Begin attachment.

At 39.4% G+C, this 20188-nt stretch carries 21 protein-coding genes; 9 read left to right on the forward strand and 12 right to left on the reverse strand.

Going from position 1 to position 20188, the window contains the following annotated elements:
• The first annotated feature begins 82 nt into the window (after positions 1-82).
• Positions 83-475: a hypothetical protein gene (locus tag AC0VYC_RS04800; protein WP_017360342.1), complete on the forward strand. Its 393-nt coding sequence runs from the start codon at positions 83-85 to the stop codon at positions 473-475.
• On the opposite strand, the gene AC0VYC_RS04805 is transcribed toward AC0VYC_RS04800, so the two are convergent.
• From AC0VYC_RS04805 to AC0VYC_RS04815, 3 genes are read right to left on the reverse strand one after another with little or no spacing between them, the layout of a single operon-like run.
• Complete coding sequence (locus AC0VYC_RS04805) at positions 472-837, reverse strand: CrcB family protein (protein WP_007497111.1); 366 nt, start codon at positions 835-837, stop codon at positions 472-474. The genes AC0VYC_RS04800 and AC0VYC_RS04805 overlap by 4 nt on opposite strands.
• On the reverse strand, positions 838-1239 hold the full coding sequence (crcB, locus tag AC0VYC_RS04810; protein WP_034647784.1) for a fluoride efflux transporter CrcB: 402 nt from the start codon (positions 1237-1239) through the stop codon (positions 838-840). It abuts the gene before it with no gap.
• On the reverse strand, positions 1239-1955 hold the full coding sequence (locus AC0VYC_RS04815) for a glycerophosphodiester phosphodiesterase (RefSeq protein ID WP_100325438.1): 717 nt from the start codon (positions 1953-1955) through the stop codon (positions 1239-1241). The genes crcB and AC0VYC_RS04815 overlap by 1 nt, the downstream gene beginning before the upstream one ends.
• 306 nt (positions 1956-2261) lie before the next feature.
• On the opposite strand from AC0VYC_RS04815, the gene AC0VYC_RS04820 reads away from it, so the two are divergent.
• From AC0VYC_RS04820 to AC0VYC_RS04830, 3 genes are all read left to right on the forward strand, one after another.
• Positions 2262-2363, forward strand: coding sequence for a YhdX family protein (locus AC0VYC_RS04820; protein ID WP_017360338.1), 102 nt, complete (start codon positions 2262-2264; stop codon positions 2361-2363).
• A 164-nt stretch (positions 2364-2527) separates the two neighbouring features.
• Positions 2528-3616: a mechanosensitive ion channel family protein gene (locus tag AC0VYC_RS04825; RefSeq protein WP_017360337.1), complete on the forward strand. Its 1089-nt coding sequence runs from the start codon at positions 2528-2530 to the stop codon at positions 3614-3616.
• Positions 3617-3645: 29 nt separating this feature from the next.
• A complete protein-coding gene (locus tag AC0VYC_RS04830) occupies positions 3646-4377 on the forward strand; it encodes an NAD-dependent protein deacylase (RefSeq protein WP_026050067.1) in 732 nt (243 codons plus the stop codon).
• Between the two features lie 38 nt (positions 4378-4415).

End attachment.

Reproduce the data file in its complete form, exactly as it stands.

At 39.4% G+C, this 20188-nt stretch carries 21 protein-coding genes; 9 read left to right on the forward strand and 12 right to left on the reverse strand.

Going from position 1 to position 20188, the window contains the following annotated elements:
• The first annotated feature begins 82 nt into the window (after positions 1-82).
• Positions 83-475: a hypothetical protein gene (locus tag AC0VYC_RS04800; protein WP_017360342.1), complete on the forward strand. Its 393-nt coding sequence runs from the start codon at positions 83-85 to the stop codon at positions 473-475.
• On the opposite strand, the gene AC0VYC_RS04805 is transcribed toward AC0VYC_RS04800, so the two are convergent.
• From AC0VYC_RS04805 to AC0VYC_RS04815, 3 genes are read right to left on the reverse strand one after another with little or no spacing between them, the layout of a single operon-like run.
• Complete coding sequence (locus AC0VYC_RS04805) at positions 472-837, reverse strand: CrcB family protein (protein WP_007497111.1); 366 nt, start codon at positions 835-837, stop codon at positions 472-474. The genes AC0VYC_RS04800 and AC0VYC_RS04805 overlap by 4 nt on opposite strands.
• On the reverse strand, positions 838-1239 hold the full coding sequence (crcB, locus tag AC0VYC_RS04810; protein WP_034647784.1) for a fluoride efflux transporter CrcB: 402 nt from the start codon (positions 1237-1239) through the stop codon (positions 838-840). It abuts the gene before it with no gap.
• On the reverse strand, positions 1239-1955 hold the full coding sequence (locus AC0VYC_RS04815) for a glycerophosphodiester phosphodiesterase (RefSeq protein ID WP_100325438.1): 717 nt from the start codon (positions 1953-1955) through the stop codon (positions 1239-1241). The genes crcB and AC0VYC_RS04815 overlap by 1 nt, the downstream gene beginning before the upstream one ends.
• 306 nt (positions 1956-2261) lie before the next feature.
• On the opposite strand from AC0VYC_RS04815, the gene AC0VYC_RS04820 reads away from it, so the two are divergent.
• From AC0VYC_RS04820 to AC0VYC_RS04830, 3 genes are all read left to right on the forward strand, one after another.
• Positions 2262-2363, forward strand: coding sequence for a YhdX family protein (locus AC0VYC_RS04820; protein ID WP_017360338.1), 102 nt, complete (start codon positions 2262-2264; stop codon positions 2361-2363).
• A 164-nt stretch (positions 2364-2527) separates the two neighbouring features.
• Positions 2528-3616: a mechanosensitive ion channel family protein gene (locus tag AC0VYC_RS04825; RefSeq protein WP_017360337.1), complete on the forward strand. Its 1089-nt coding sequence runs from the start codon at positions 2528-2530 to the stop codon at positions 3614-3616.
• Positions 3617-3645: 29 nt separating this feature from the next.
• A complete protein-coding gene (locus tag AC0VYC_RS04830) occupies positions 3646-4377 on the forward strand; it encodes an NAD-dependent protein deacylase (RefSeq protein WP_026050067.1) in 732 nt (243 codons plus the stop codon).
• Between the two features lie 38 nt (positions 4378-4415).